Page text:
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Chapter 11  Dictionaries

This chapter presents another built-in type called a dictionary. Dictionaries are one of Python’s best features; they are the building blocks of many efficient and elegant algorithms.

11.1  A dictionary is a mapping

A dictionary is like a list, but more general. In a list, the indices have to be integers; in a dictionary they can be (almost) any type.

A dictionary contains a collection of indices, which are called keys, and a collection of values. Each key is associated with a single value. The association of a key and a value is called a key-value pair or sometimes an item.

In mathematical language, a dictionary represents a mapping from keys to values, so you can also say that each key “maps to” a value. As an example, we’ll build a dictionary that maps from English to Spanish words, so the keys and the values are all strings.

The function dict creates a new dictionary with no items. Because dict is the name of a built-in function, you should avoid using it as a variable name.

>>> eng2sp = dict()
>>> eng2sp

The squiggly-brackets, {}, represent an empty dictionary. To add items to the dictionary, you can use square brackets:

>>> eng2sp['one'] = 'uno'

This line creates an item that maps from the key 'one' to the value 'uno'. If we print the dictionary again, we see a key-value pair with a colon between the key and value:

>>> eng2sp
{'one': 'uno'}

This output format is also an input format. For example, you can create a new dictionary with three items:

>>> eng2sp = {'one': 'uno', 'two': 'dos', 'three': 'tres'}

But if you print eng2sp, you might be surprised:

>>> eng2sp
{'one': 'uno', 'three': 'tres', 'two': 'dos'}

The order of the key-value pairs might not be the same. If you type the same example on your computer, you might get a different result. In general, the order of items in a dictionary is unpredictable.

But that’s not a problem because the elements of a dictionary are never indexed with integer indices. Instead, you use the keys to look up the corresponding values:

>>> eng2sp['two']

The key 'two' always maps to the value 'dos' so the order of the items doesn’t matter.

If the key isn’t in the dictionary, you get an exception:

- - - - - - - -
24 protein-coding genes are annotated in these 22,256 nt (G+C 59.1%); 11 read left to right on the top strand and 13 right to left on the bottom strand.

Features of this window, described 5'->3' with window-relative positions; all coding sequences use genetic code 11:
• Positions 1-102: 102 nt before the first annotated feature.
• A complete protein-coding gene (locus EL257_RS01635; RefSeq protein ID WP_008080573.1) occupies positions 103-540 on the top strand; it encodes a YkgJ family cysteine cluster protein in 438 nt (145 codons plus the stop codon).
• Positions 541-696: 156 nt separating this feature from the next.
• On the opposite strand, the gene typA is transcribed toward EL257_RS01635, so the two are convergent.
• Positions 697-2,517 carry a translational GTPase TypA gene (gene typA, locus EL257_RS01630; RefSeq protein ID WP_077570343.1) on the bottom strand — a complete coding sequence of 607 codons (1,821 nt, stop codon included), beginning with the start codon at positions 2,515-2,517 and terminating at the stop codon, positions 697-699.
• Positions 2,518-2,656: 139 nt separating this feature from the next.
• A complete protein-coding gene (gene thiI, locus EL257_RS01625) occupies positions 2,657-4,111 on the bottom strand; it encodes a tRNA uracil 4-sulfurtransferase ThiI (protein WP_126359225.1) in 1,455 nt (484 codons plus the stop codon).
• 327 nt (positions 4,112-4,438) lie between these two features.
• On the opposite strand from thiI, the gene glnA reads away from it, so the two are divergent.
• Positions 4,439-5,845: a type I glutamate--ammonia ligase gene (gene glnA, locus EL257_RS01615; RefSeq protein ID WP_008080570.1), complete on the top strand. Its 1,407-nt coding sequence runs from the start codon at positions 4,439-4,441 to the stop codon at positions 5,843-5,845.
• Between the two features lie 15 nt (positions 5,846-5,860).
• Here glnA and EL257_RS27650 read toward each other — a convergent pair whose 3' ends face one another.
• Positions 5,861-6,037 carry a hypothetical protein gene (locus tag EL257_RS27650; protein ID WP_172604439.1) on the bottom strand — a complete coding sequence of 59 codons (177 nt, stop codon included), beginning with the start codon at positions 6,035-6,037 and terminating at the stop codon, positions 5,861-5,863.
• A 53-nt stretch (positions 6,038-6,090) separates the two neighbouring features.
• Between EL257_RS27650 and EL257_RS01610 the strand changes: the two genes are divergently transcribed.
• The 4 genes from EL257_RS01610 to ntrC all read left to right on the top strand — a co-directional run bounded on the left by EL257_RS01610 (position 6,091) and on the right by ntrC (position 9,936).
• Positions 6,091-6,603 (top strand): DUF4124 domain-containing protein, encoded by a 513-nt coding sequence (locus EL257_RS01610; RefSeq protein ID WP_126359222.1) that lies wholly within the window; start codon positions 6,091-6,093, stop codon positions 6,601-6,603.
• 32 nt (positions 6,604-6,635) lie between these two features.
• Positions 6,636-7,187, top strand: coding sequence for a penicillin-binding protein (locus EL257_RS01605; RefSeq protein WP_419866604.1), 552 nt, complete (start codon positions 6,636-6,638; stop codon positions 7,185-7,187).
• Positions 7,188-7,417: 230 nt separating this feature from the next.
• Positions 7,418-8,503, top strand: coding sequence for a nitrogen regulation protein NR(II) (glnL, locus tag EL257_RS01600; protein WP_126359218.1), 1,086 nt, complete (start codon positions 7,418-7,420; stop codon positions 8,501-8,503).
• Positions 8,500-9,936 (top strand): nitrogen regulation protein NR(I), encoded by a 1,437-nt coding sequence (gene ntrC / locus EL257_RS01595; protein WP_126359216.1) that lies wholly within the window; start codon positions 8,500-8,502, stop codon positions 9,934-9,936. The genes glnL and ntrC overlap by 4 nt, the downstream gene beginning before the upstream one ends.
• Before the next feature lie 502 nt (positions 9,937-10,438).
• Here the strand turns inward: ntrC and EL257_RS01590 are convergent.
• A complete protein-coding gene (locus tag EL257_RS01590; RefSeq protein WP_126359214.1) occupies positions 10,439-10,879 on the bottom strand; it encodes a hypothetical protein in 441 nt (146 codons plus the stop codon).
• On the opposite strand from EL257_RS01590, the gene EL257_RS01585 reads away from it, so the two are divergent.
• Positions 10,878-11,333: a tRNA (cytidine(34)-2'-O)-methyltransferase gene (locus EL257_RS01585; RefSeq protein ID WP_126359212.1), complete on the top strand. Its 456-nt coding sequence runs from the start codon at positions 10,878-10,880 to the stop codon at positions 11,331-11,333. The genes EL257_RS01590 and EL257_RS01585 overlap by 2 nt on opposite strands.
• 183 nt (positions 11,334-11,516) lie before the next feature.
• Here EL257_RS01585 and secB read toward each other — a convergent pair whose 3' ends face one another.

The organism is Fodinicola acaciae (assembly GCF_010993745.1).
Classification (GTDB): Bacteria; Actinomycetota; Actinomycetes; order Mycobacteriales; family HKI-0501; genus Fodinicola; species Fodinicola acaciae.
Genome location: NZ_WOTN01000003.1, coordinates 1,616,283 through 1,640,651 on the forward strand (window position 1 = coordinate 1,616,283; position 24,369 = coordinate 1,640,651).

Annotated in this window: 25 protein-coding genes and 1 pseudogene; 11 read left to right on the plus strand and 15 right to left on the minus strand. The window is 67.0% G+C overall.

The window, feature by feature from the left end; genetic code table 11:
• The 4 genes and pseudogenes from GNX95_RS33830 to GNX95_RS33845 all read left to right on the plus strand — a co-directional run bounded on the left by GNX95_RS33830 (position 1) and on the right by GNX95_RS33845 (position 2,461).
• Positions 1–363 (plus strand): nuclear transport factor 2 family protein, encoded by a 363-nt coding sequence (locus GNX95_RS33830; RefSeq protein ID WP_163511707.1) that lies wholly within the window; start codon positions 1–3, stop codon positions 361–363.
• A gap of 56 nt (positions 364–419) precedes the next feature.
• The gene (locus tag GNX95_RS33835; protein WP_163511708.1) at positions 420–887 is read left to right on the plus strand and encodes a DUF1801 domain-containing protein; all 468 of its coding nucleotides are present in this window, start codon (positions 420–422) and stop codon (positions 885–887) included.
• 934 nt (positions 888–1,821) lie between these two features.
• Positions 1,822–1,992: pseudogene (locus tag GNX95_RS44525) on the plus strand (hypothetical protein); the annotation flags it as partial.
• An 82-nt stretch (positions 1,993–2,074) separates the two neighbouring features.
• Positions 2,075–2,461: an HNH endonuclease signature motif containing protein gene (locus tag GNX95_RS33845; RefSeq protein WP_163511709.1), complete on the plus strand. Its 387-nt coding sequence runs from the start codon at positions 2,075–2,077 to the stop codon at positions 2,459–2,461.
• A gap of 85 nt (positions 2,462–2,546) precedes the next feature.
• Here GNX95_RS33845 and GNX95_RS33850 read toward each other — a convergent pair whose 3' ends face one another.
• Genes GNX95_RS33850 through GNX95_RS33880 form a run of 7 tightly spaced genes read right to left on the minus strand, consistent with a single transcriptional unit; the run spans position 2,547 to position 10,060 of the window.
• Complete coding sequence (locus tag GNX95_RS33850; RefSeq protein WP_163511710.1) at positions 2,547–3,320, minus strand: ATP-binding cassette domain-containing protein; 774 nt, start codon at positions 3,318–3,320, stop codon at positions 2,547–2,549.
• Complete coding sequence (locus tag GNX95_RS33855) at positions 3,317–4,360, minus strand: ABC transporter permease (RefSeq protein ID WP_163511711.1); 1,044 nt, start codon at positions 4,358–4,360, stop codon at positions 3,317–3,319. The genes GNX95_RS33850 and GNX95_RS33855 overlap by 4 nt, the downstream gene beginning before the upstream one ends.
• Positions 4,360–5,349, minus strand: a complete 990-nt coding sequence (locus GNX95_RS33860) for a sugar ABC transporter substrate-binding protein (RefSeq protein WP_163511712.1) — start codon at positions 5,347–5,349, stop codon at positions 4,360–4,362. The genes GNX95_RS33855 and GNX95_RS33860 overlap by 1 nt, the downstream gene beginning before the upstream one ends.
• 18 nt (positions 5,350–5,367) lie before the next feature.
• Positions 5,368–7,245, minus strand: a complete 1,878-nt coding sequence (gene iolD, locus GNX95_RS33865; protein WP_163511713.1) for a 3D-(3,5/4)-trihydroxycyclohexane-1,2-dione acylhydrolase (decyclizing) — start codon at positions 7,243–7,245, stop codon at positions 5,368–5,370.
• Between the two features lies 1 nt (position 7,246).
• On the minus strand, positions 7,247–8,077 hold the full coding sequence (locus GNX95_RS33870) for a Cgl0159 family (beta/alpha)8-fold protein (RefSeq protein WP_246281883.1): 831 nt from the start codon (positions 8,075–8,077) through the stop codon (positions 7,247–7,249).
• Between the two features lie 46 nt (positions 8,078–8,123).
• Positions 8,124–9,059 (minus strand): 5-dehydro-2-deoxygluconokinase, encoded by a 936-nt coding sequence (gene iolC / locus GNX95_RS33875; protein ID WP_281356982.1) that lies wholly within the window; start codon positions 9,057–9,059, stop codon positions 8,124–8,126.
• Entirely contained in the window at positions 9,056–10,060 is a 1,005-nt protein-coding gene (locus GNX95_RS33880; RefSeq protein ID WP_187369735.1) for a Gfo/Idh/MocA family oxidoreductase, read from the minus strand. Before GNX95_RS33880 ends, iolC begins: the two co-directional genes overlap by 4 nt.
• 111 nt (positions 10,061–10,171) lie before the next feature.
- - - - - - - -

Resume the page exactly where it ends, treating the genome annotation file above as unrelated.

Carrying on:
>>> eng2sp['four']
KeyError: 'four'

The len function works on dictionaries; it returns the number of key-value pairs:

>>> len(eng2sp)

The in operator works on dictionaries, too; it tells you whether something appears as a key in the dictionary (appearing as a value is not good enough).

>>> 'one' in eng2sp
>>> 'uno' in eng2sp

To see whether something appears as a value in a dictionary, you can use the method values, which returns a collection of values, and then use the in operator:

>>> vals = eng2sp.values()
>>> 'uno' in vals

The in operator uses different algorithms for lists and dictionaries. For lists, it searches the elements of the list in order, as in Section 8.6. As the list gets longer, the search time gets longer in direct proportion.

For dictionaries, Python uses an algorithm called a hashtable that has a remarkable property: the in operator takes about the same amount of time no matter how many items are in the dictionary. I explain how that’s possible in Section B.4, but the explanation might not make sense until you’ve read a few more chapters.

11.2  Dictionary as a collection of counters

Suppose you are given a string and you want to count how many times each letter appears. There are several ways you could do it:

  1. You could create 26 variables, one for each letter of the alphabet. Then you could traverse the string and, for each character, increment the corresponding counter, probably using a chained conditional.
  2. You could create a list with 26 elements. Then you could convert each character to a number (using the built-in function ord), use the number as an index into the list, and increment the appropriate counter.
  3. You could create a dictionary with characters as keys and counters as the corresponding values. The first time you see a character, you would add an item to the dictionary. After that you would increment the value of an existing item.

Each of these options performs the same computation, but each of them implements that computation in a different way.